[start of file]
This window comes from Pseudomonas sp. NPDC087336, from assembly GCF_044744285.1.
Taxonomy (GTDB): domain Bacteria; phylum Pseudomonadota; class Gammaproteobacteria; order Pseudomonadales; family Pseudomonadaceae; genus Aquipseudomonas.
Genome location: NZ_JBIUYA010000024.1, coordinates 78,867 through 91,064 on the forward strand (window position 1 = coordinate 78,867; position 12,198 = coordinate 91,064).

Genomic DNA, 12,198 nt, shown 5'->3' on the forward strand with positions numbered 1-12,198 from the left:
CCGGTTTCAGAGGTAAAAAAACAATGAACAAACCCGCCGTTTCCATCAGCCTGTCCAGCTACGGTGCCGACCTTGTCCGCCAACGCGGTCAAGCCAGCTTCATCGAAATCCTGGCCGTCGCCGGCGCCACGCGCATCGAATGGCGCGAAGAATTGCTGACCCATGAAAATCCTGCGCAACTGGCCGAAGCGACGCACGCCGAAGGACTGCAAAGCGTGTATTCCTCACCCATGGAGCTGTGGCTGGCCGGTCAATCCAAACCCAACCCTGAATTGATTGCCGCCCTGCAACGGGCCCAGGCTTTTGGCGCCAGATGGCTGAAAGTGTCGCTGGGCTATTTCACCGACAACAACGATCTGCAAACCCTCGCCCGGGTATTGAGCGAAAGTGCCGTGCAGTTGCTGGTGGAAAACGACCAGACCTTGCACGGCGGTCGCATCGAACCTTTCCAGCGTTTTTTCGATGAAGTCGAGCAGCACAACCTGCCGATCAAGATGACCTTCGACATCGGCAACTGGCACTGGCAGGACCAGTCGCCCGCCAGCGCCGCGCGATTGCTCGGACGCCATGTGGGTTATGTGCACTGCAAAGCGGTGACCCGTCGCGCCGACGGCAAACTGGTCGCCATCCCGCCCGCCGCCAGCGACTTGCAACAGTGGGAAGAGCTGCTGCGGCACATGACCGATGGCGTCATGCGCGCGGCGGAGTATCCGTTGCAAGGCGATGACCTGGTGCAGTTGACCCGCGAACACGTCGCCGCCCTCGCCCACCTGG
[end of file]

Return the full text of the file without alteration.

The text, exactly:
This window comes from Pseudomonas sp. NPDC087336, from assembly GCF_044744285.1.
Taxonomy (GTDB): domain Bacteria; phylum Pseudomonadota; class Gammaproteobacteria; order Pseudomonadales; family Pseudomonadaceae; genus Aquipseudomonas.
Genome location: NZ_JBIUYA010000024.1, coordinates 78,867 through 91,064 on the forward strand (window position 1 = coordinate 78,867; position 12,198 = coordinate 91,064).

Genomic DNA, 12,198 nt, shown 5'->3' on the forward strand with positions numbered 1-12,198 from the left:
CCGGTTTCAGAGGTAAAAAAACAATGAACAAACCCGCCGTTTCCATCAGCCTGTCCAGCTACGGTGCCGACCTTGTCCGCCAACGCGGTCAAGCCAGCTTCATCGAAATCCTGGCCGTCGCCGGCGCCACGCGCATCGAATGGCGCGAAGAATTGCTGACCCATGAAAATCCTGCGCAACTGGCCGAAGCGACGCACGCCGAAGGACTGCAAAGCGTGTATTCCTCACCCATGGAGCTGTGGCTGGCCGGTCAATCCAAACCCAACCCTGAATTGATTGCCGCCCTGCAACGGGCCCAGGCTTTTGGCGCCAGATGGCTGAAAGTGTCGCTGGGCTATTTCACCGACAACAACGATCTGCAAACCCTCGCCCGGGTATTGAGCGAAAGTGCCGTGCAGTTGCTGGTGGAAAACGACCAGACCTTGCACGGCGGTCGCATCGAACCTTTCCAGCGTTTTTTCGATGAAGTCGAGCAGCACAACCTGCCGATCAAGATGACCTTCGACATCGGCAACTGGCACTGGCAGGACCAGTCGCCCGCCAGCGCCGCGCGATTGCTCGGACGCCATGTGGGTTATGTGCACTGCAAAGCGGTGACCCGTCGCGCCGACGGCAAACTGGTCGCCATCCCGCCCGCCGCCAGCGACTTGCAACAGTGGGAAGAGCTGCTGCGGCACATGACCGATGGCGTCATGCGCGCGGCGGAGTATCCGTTGCAAGGCGATGACCTGGTGCAGTTGACCCGCGAACACGTCGCCGCCCTCGCCCACCTGG